Patriots' Brady loses Deflategate appeal, suspension stands

As it stands right now, Brady will be suspended for the first four games of the upcoming season.

We value thoughtful comments representing a range of views that make their point quickly and politely.

First, it would be hard to separate legal capitulation from an admission of a role in deflating footballs.

Suspicions that the Patriots were cheating arose again on January 18, 2015 when the league tested - somewhat unscientifically it would belatedly learn - the footballs provided by the home team for the AFC title game against the Indianapolis Colts and found them to be underinflated.

Brady had said that it was his practice to destroy his phone and SIM cards whenever he got a replacement phone.

Over a year and a half later, Brady and the Patriots are still being scolded for "cheating" and National Football League commissioner Rodger Goodell has continued to push punishment against Brady, which has continued to drag Brady's name through the mud for nearly two years.

Brady was supposed to serve the said four game suspension past year, but he got the Judge to overturn it.

If that falls apart - if Brady gets a stay and the rest of the court thumbs their noses at the case - then the all-time great is out of options and Goodell's punishment is reinstated.

The NFL penalized Brady, twice the league's most valuable player, after a lawyer it hired to investigate the incident said the quarterback was "generally aware" two Patriots employees had conspired to deflate the balls, which could make them easier to grip. A day later, almost two dozen engineering and physics professors file a friend of the court brief in support of Brady, arguing that the NFL's scientific conclusions were flawed.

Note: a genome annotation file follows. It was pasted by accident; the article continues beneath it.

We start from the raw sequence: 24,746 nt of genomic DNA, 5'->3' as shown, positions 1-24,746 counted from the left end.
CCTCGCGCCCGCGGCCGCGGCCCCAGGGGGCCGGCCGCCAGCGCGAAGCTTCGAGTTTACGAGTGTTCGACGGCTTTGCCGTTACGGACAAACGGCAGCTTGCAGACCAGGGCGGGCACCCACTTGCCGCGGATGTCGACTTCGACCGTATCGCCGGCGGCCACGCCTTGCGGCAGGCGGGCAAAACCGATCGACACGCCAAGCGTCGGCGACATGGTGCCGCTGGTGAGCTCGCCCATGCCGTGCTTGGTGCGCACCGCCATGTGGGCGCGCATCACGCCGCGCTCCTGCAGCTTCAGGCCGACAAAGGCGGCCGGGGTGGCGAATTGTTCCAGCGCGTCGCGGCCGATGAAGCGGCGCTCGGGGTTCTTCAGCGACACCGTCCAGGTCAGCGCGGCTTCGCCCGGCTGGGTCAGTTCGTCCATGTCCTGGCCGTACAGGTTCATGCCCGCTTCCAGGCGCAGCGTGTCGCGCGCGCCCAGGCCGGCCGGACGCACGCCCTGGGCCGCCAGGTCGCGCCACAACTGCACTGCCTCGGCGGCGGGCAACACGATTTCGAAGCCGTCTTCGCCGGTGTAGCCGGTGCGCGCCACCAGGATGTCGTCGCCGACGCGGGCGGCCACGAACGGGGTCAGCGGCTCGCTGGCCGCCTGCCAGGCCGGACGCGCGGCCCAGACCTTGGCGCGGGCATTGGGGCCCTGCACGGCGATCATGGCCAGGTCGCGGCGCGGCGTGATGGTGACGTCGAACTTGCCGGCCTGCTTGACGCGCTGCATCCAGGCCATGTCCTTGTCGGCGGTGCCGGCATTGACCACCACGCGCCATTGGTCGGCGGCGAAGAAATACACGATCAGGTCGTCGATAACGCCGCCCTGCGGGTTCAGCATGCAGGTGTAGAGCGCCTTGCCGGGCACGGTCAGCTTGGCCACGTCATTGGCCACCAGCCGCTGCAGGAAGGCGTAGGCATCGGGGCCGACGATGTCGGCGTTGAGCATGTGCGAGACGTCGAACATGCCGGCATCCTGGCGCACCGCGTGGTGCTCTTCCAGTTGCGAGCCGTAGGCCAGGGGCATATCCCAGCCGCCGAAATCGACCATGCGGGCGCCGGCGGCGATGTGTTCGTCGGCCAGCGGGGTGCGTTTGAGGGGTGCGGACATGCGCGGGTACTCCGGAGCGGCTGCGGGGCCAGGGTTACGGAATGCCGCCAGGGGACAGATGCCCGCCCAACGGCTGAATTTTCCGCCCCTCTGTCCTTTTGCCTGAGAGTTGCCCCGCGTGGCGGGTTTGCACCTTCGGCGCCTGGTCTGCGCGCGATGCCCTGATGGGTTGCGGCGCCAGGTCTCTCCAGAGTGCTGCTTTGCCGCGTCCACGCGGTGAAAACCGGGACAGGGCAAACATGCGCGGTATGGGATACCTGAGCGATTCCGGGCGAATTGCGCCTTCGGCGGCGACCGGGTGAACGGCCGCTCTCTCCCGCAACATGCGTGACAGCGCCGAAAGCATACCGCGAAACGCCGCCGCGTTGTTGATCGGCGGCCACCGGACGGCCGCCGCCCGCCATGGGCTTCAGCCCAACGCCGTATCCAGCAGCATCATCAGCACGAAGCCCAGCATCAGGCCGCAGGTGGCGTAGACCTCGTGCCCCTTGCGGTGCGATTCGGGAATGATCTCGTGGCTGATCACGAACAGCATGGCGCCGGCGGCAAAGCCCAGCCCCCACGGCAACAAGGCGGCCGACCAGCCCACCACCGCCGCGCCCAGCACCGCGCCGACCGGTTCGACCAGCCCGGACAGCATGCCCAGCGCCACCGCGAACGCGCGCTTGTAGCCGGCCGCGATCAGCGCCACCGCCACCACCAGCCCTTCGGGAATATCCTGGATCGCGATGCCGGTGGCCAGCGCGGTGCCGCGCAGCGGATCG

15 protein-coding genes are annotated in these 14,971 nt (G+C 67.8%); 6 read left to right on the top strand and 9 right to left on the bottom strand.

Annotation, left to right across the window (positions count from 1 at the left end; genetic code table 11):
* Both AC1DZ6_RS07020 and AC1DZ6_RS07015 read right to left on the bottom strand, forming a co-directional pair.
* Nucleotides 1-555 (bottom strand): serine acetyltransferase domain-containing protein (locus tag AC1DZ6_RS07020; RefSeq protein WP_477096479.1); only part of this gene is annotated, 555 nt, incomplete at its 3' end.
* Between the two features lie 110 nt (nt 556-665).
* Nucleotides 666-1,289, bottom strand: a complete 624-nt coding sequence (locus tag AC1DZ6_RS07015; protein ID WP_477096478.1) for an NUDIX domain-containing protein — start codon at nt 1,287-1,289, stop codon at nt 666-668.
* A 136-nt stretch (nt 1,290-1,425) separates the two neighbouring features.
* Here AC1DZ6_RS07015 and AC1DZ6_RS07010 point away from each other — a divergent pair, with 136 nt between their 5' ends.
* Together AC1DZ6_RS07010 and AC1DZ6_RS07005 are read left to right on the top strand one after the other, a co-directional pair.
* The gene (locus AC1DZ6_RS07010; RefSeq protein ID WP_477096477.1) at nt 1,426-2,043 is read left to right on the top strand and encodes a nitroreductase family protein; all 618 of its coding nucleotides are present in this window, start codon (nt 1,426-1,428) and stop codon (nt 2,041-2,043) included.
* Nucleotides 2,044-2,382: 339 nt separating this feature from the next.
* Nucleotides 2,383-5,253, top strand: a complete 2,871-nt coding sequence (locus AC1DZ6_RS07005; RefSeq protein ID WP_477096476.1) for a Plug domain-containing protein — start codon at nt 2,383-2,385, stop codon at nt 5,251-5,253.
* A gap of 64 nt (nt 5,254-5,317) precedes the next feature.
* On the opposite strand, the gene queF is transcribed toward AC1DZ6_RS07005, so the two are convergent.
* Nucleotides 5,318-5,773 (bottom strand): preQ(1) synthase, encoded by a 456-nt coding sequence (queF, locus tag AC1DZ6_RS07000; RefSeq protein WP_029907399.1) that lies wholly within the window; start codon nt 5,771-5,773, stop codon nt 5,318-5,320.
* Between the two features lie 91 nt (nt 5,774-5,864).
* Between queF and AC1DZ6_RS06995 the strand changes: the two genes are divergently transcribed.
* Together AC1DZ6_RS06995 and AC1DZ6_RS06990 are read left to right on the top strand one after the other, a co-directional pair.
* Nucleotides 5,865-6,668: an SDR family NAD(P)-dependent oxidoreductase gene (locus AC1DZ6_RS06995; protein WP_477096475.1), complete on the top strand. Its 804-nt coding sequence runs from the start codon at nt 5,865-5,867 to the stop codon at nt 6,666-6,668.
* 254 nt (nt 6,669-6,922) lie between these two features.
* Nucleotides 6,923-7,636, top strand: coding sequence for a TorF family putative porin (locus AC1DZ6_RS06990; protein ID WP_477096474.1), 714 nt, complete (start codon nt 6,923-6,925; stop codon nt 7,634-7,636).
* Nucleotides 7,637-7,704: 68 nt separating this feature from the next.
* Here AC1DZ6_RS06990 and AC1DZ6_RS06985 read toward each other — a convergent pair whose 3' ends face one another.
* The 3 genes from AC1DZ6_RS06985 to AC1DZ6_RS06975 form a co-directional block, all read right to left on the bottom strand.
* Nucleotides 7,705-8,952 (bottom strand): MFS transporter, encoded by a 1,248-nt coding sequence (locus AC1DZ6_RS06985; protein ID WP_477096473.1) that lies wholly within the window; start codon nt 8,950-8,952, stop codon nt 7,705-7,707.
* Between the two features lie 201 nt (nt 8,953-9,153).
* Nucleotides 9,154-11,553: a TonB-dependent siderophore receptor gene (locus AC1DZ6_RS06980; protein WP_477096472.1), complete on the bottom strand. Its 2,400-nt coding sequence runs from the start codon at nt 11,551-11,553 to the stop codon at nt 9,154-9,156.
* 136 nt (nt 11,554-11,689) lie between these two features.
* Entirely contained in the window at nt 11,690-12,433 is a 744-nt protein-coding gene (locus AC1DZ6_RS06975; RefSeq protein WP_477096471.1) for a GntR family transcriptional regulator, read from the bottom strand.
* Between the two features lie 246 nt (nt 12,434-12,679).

The players association and Brady had requested that the three-judge panel reconsider the case or that all the 2nd Circuit judges hear arguments and decide anew. We have a broken system that must be fixed.

The union and Brady have 90 days to file a petition for certiorari (the technical legal term for asking to take the case to the Supreme Court). "I think the odds are more than 50-50 that they reimpose the suspension ... but what they really want here is precedent".

Ultimately, Drew said, "It's time to put this thing to bed. If it was my kid, I'd say: 'Let it go.'" Drew and nearly every other major city in the United States with a football team seem to think the same. A day later at a "Free Tom Brady" rally outside of Gillette Stadium, a pair of local newlyweds say they are postponing their honeymoon until Brady is cleared.

It's 4th and long for the Patriots quarterback. However, the issue at hand is about preserving the legacy and prestige of his career. If Brady is going to be branded a cheater, he's going to go down swinging.

The regular season is just nine weeks away for the New England Patriots, according to USA Today.

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